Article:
The current vehicle registration mark (VRM) format in Great Britain was introduced on 1 September 2001. Read from left to right, the number plate identifies where and when a vehicle was registered.
The area code, also known as the local memory tag is made up of the first 2 letters of the registration and signifies the local DVLA (Driver & Vehicle Licensing Agency) registration office to issue the number plate. The first character is known as the mnemonic, and represents a broad area where the registration office was located with the second character representing the actual registering office within that region.
All DVLA local offices (with the exception of DVLA Swansea) where shut by December 2013, however the letters still represent the respective regions. The letters I, Q and Z cannot be used in the first 2 characters.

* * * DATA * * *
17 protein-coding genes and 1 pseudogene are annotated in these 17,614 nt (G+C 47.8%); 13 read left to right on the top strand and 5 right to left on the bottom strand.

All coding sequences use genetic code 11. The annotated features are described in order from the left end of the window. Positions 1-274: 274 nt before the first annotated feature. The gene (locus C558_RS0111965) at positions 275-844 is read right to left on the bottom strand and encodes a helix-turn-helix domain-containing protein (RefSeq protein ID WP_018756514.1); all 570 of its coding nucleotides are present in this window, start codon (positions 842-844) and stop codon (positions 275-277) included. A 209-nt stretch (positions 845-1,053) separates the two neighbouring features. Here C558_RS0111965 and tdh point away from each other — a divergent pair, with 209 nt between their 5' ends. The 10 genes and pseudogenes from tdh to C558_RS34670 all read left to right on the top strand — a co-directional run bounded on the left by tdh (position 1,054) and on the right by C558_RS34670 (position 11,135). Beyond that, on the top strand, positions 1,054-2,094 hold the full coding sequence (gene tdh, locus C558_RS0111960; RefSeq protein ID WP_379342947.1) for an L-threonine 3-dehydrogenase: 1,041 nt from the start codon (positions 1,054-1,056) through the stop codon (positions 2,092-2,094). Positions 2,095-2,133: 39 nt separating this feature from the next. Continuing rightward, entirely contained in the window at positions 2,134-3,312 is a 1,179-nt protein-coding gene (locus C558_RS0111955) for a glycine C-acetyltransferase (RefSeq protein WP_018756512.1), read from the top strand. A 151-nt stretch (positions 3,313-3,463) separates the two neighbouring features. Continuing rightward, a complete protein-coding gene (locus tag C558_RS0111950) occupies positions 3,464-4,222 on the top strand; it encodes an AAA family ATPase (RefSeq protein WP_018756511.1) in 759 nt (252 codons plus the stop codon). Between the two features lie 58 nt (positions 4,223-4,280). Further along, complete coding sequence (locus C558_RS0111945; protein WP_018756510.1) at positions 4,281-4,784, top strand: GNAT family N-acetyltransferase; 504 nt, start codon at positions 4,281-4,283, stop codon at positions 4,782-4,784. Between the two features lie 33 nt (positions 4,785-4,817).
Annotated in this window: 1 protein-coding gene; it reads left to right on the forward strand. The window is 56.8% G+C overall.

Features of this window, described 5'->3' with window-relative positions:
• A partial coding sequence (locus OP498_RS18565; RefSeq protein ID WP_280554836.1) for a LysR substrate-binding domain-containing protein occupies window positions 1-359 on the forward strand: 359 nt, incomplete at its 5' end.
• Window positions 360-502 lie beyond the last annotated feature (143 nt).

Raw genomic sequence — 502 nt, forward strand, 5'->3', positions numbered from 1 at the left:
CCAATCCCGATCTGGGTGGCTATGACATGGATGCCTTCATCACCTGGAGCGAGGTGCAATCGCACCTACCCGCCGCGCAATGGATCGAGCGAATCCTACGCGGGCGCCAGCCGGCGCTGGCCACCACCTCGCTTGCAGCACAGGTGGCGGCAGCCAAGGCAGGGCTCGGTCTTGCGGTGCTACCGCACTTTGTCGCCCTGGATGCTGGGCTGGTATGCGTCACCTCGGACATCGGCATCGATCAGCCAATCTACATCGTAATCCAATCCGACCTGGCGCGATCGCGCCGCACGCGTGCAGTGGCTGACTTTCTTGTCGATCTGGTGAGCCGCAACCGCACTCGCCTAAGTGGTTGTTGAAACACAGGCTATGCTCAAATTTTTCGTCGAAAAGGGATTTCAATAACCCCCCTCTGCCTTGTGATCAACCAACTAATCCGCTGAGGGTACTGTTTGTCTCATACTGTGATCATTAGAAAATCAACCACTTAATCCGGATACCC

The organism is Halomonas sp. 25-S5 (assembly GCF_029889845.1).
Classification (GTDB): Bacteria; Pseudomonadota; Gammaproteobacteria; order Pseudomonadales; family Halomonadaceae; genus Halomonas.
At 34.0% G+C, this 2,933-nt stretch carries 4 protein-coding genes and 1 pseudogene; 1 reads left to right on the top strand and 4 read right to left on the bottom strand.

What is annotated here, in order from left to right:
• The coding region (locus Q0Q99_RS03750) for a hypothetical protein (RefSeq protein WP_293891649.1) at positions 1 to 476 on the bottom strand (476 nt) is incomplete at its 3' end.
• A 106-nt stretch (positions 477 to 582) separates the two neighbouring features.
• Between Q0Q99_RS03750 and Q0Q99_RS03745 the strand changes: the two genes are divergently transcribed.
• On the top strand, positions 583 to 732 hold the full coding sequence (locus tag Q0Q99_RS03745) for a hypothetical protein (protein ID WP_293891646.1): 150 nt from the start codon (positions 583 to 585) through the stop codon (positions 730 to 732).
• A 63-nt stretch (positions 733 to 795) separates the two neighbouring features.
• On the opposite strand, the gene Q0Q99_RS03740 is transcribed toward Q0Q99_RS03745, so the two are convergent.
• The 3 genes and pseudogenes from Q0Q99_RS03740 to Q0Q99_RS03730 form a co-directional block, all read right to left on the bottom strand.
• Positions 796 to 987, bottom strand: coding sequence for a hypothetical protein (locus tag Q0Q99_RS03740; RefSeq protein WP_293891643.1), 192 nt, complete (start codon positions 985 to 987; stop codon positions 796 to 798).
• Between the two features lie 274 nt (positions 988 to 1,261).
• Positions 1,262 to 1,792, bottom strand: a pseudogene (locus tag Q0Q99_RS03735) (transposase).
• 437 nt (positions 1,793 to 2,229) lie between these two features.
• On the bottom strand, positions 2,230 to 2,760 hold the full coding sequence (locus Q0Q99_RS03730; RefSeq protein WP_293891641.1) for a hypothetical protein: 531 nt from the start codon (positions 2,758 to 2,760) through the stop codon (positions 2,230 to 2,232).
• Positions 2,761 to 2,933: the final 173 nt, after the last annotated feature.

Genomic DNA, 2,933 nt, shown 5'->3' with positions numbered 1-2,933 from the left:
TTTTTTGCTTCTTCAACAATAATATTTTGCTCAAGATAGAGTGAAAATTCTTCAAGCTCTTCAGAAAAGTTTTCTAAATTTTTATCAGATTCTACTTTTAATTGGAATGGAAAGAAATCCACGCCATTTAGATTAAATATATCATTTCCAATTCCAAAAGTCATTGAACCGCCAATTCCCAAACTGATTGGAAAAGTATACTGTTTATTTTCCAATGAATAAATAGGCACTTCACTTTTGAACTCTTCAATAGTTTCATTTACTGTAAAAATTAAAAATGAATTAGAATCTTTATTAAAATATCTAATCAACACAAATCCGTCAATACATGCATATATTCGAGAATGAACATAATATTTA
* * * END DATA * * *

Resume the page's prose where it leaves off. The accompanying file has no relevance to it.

The area code is then followed by a two-digit age identifier which changes twice a year, in March and in September. Registrations issued between 1 March – 31 August use the the last two digits of the year they are registered in e.g a vehicle registered on 6 March 2018 would use “18” as the age identifier, and for vehicles registered between 1 September and 28 February in the subsequent year, 50 is added to the previous age identifier (18 + 50 = 68) value; so a vehicle registered on 10 January 2019 would be issued with the number “68” as the age identifier.
Three letter sequence
To complete the number plate, a random three-letter sequence is added to the end which uniquely distinguishes every vehicle sharing the the same area, office and age identifier (the initial four characters).
Like the area code, the letters I and Q are restricted and cannot be used in the last three letters, however the character “Z” is allowed.
When will the format change again?
The current system should have sufficient numbers to run until 28 February 2051.